2154 Rayburn House Office Building
Good morning, Chairman Chaffetz, Ranking Member Cummings and Members of the Committee. Thank you for the opportunity to appear before you today.
I am Jeffery Orner, DHS's Chief Readiness Support Officer, a career civil servant with 35 years of experience in Federal Government, including executive leadership positions at the Department of the Navy, the Coast Guard and DHS headquarters. My office provides policy and oversight of DHS real estate, mobile assets such as vehicles and aircraft, environmental compliance, logistics, and personal property including firearms. Our goal is providing our dedicated workforce nationwide with the operational tools and support they need to keep our nation safe and to be strictly responsible stewards of government resources as we carry out our missions. Today I will discuss how the Department ensures accountability for firearms and ammunition.
DHS is the nation’s largest law enforcement agency. Firearms are critical tools for the men and women who perform the Department’s various law enforcement missions on the borders, in our cities and in the maritime domain. Any lost firearm is a very serious matter, and my office has placed strict controls and reporting requirements to ensure 100% accountability at all times. The foundations of our program are personal accountability, rigorous internal controls, and comprehensive data that we use to continually improve the internal controls over the DHS firearms program.
I am pleased to report that DHS has made significant progress in reducing the number of firearms lost each year. Since the Inspector General reported on this issue in 2010, DHS’s weapons portfolio has increased by 9%. However, at the same time we have cut our annual firearms losses by 28%. DHS’s average annual firearms losses now stand at 69 out of a total inventory of more than 204,000. This represents a loss rate of approximately 3/100ths of 1 percent.
In performing our headquarters role, we have significantly improved the management and oversight of firearms as well as all accountable personal property and sensitive assets through:
- implementing the first DHS-wide Firearms Policy in April 2010, which was updated again in 2013.
- strengthening DHS Management Directive 119-03, Personal Property Asset Management Program (June 2012),
- updating the DHS Personal Property Asset Management Manual (September 2013)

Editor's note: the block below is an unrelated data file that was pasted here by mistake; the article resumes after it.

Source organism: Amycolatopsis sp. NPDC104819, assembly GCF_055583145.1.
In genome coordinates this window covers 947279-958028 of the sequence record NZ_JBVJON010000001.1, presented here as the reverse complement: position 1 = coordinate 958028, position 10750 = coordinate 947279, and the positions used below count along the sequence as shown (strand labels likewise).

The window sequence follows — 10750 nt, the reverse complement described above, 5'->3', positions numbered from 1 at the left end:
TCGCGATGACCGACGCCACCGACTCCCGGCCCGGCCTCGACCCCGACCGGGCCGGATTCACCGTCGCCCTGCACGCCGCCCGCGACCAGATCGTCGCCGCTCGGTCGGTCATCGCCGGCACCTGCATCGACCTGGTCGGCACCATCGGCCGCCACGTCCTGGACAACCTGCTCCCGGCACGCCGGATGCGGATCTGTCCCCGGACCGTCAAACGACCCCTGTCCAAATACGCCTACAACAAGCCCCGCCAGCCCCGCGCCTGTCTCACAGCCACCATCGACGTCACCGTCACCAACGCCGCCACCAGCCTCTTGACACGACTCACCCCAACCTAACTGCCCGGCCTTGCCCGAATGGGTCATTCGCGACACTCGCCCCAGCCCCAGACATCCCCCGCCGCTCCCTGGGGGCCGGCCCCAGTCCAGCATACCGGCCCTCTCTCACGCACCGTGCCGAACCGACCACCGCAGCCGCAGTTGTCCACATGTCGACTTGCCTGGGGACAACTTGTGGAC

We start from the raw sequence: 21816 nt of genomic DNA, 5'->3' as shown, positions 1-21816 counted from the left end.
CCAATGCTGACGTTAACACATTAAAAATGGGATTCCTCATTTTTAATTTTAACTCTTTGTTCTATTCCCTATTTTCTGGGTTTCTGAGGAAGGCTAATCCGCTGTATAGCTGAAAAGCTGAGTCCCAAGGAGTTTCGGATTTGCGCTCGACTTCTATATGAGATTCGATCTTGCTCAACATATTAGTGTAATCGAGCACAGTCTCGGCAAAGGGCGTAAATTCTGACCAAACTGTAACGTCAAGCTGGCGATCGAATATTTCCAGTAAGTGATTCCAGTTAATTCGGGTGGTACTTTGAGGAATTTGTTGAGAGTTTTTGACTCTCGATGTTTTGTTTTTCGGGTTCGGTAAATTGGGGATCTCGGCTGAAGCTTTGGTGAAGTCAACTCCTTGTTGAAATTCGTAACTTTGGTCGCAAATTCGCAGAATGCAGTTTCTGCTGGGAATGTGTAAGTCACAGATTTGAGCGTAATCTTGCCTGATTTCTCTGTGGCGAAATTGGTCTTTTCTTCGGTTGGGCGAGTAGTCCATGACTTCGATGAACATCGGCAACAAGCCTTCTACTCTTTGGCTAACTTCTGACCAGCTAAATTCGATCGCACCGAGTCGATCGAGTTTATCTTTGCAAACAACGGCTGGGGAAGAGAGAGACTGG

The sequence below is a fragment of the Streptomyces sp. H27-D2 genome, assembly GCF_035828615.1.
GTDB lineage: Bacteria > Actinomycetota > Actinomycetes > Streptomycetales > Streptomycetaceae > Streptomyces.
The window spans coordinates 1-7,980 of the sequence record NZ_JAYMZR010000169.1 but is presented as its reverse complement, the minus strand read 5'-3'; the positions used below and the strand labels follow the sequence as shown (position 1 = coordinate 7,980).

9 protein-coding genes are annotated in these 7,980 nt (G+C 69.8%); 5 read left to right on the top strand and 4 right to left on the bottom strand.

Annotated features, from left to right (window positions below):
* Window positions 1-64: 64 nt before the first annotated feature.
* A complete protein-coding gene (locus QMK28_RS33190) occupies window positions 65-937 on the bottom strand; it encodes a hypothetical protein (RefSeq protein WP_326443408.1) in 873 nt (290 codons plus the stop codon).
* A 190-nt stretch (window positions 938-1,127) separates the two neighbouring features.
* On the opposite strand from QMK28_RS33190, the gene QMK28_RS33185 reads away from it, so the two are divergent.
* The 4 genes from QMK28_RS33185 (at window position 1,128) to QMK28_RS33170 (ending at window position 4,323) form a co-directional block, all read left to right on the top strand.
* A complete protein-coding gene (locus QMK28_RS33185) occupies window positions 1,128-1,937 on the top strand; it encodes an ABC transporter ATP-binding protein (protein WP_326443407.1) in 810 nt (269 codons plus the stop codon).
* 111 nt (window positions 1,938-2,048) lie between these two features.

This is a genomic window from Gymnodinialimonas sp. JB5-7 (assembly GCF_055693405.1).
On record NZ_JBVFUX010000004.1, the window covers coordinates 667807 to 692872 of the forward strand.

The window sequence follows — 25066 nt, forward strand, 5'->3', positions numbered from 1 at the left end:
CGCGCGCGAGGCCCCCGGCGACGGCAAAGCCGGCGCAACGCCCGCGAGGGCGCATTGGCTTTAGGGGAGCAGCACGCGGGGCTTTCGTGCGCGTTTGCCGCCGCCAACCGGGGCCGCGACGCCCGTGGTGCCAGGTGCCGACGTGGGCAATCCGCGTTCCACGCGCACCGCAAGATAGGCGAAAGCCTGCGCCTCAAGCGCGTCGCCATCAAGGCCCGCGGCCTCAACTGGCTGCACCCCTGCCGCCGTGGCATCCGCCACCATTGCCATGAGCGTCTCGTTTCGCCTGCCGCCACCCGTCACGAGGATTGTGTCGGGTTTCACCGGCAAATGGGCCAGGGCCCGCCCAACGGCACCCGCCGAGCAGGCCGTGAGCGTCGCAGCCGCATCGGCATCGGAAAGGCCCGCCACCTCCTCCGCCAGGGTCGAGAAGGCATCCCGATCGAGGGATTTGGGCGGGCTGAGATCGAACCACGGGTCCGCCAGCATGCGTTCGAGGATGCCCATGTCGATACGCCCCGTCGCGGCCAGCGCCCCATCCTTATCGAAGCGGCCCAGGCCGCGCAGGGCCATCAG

Through these governing documents, we established strict accountability procedures that clearly guide how Components are to process lost, damaged, or stolen property including firearms. For example, these procedures require immediate internal notifications as well as external alerts to law enforcement authorities in the event of lost or stolen firearms, law enforcement badges and credentials, or other mission critical assets. Departmental policy also requires Components to establish internal policies to ensure proper accountability, tracking, loss reporting, and safeguarding of all firearms.
In addition to improved policy and procedures, we also enhanced our data systems. Since 2012, Department-wide reporting and tracking of lost, damaged, destroyed, and stolen government property has greatly improved with increased visibility of data. For example, we have moved from a system of manually combining multiple spreadsheets into one form to a real-time database that is updated directly by the operational Components. This enables DHS to monitor compliance with policy and procedures for firearm and other accountable assets through a monthly scorecard measure utilizing standards derived from the American Society for Testing and Materials.
Although it’s clear we’ve made progress in reducing the number of lost and stolen firearms, the loss of any firearm is unacceptable. At the same time, it’s important to understand that unlike the military, which generally does not allow its members to take firearms off base and usually stores them in a secure armory, DHS law enforcement personnel are seldom without their weapon. They take them home with them, carry them in their vehicles and employ them in very austere, demanding environments because they are always on call to respond.
An example of one such loss involves a U.S. Border Patrol Officer stationed at the Nogales Station in Arizona, near the southern U.S. border. The Officer’s home was burglarized and his service weapon (pistol), which was secured in a CBP issued lock box, was stolen. In this case as in others, it could be surmised that the Officer and his residence were known in the community, thereby making his residence an optimal target for such a theft. Given the environment in which our law enforcement agents operate, it is very difficult to eliminate all losses. However, when losses occur, the procedure is clear. The officer’s supervisor is notified within two hours, as is local law enforcement. This initiates a chain of events leading up to a Report of Survey being completed and a “Lost, Damaged or Destroyed Report” sent to our office where the information is loaded into our data system and incorporated into our scorecard measures which include loss rates, submission timeliness and adjudication timeframes. Follow-on investigations and any disciplinary actions are determined by each Component.
The Department takes seriously its role as a steward of government resources and we will continue to evaluate our current policies and procedures to identify any areas for improvement.
Thank you for the opportunity to give my opening statement today. I look forward to answering your questions.